Leftover dumplings can be frozen for later use. Stick the parchment-lined cookie sheets in the freezer until the dumplings are frozen, then bag or tupperware them. Break them out for dinner or a snack as needed.

How was it? Excellent. These are really, really, tingly good. I was actually how surprised at how great they turned out. The only problem was our dumpling technique, which could use a bit of work. I still pleat my bao like a blind ape. But all that matters is that you get a good seal, otherwise the dumplings leak. A good one explodes with this awesome blast of soup when you pop it in your mouth, then moves into a porky-chewy thing as you eat the dumpling. The soup is subtly Chinese, not crazy overpowering in any sense, just very, very mellow and pleasant. It's delicious.

I would not use gyoza wrappers if I had it to do again. It really needs a thicker dumpling wrapper to hold up. Not sure what I'll do about that though. The Vietnamese bao turned out quite good. My only change would be to roll them out a bit thicker in the middle, so that the goo has more bottom to soak its goodness into. And I'd fill them a bit more fully. Still, given that we got at least 100 awesome dumplings from the pig head, I'd say it was a great success.
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Pot-Roast Half Pig's Head

"I say only half a head, as it is a perfect romantic supper for two. Imagine gazing into the eyes of your loved one over a golden pig's cheek, ear and snout."
Yeah, Fergus Henderson is a strange guy. But apart from the recipes it is his little comments and mannerisms that make Nose to Tail and Beyond Nose to Tail so entertaining to read. So here is Part One of a two part Pig-head Project: his recipe for Pot-Roast Half Pig's Head from Beyond Nose to Tail.

This isn't my first time taking a crack at one of his more "heady" recipes, har har. A year ago I used his recipes for Brawn and Trotter Gear, which were my first introductions to both pig heads and trotters. I ended up putting the trotter gear in just about everything over the next few months. So I figured it was time to do some more projects with heads and feet.

It begins with a pig head. As typical for these sorts of projects I ordered one from Seabreeze Farm out on Vashon Island. A week later I showed up at the market and waiting for me was 16 pounds of pig head and trotters. Most pig heads you find come split, so I technically had two half-heads, and I'd ordered four trotters. Hefting it over my shoulder in a mighty sack I carried it about the market, like Santa Claus with presents for some very naughty children.

Once home it was time to get cooking. Step one is cleaning the head. This is by far the worst part. See, the pig gets scalded to help remove the hair and clean it up a bit for butchering. This does a pretty good job. But not a perfect job. So step one is shave your pig. A disposable razor works great for this.

Or you could do what I did and use your wife's razor. A word of caution: only do this if you know your wife/girlfriend/sister/mother/etc. really well. When she got home she was not upset, and was actually quite happy to swap out the blade for a clean one. But pig got deep into the workings and despite my best attempts I couldn't quite clean it out satisfactorily, so I had to get her a whole new one.

Anyhow, it's totally gross, but piggy had some whiskers and eyelashes that had to go. This was probably the only point in the project where I was a little freaked out by the pig head. Shaving is a bit personal isn't it, and it made this meal far more visceral than most. Once done I gave it nice wash in the sink. Time to cook it.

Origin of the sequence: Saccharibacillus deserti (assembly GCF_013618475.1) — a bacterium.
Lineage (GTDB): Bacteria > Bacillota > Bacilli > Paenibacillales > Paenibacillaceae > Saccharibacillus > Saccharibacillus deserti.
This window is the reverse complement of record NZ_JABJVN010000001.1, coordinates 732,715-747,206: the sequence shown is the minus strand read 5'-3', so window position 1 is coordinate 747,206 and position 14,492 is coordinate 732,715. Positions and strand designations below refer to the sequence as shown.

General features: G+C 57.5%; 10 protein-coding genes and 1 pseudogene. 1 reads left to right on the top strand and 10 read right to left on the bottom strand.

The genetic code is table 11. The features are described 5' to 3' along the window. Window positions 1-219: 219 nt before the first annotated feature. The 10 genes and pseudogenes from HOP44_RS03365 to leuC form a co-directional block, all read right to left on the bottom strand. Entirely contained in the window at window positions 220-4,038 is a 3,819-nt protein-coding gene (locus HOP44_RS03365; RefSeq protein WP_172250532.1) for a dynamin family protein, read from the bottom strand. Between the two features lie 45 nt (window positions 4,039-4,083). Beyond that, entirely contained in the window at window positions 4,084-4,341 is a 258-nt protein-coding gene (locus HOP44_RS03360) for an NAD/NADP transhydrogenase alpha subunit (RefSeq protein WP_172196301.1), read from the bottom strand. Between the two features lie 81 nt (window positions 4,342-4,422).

Here's Henderson's Recipe:
  • a dollop of duck fat. I was fresh out of both lard and duck fat, but I did have some chicken fat and a bit of olive oil.
  • 8 shallots, peeled and left whole
  • 8 cloves of garlic, peeled and left whole
  • 1/2 pig's head
  • a glass of brandy
  • 1 bundle of joy - thyme, parsley, and a little rosemary
  • 1/2 bottle of white wine
  • chicken stock
  • a healthy spoonful of Dijon mustard
  • 1 bunch of watercress, trimmed, or other greens - a case of Liberty Hall. Since I was free to spit on the mat and call the cat a bastard I used some kale, as it was in season and is one of the few greens at the farmer's market in January. Cut the stalks out, roll up the leaves, and slice.
  • sea salt and black pepper
I had trouble finding the right size roasting pan for this. My 9x13 was too skinny. My pots and dutch oven were too round. I settled finally on my large roasting pan. Set it on the stove, melted the fat and oil and added the shallots and garlic until they had some color. Covered the pig's ear in foil so it wouldn't "frazzle", then nestled it into the pan. Poured a glass of VSOP over it "to welcome it to its new environment", then nestled the bundle of joy in, and poured a half bottle of WA Chardonnay in.

Here Henderson has you add chicken stock according to what he calls his "alligator-in-the-swamp theory", in which the head is supposed to lurk in the swamp like an alligator. Well I just spent the last five years living in Miami, so I think my idea of what alligators lurking in swamps looks like is maybe a bit different than his, and in this roasting pan it would take a lot of stock to get there... But I get what he's hinting at. So I just added chicken stock (made from an awesome truffle-roasted chicken I'd cooked the week before) until I was out of stock. The size of the pan will dictate the amount needed, but use good stock.

Season with salt and pepper. Henderson says cover the pan with grease-proof paper, but I used aluminum foil as it wrapped around the pan's handles more easily. Then into a Medium oven for 3 hours. I set mine to 350. With about a half hour to go I took the aluminum off the top to give the skin some color. In retrospect I might have cranked up the oven too, it could have been a bit browner.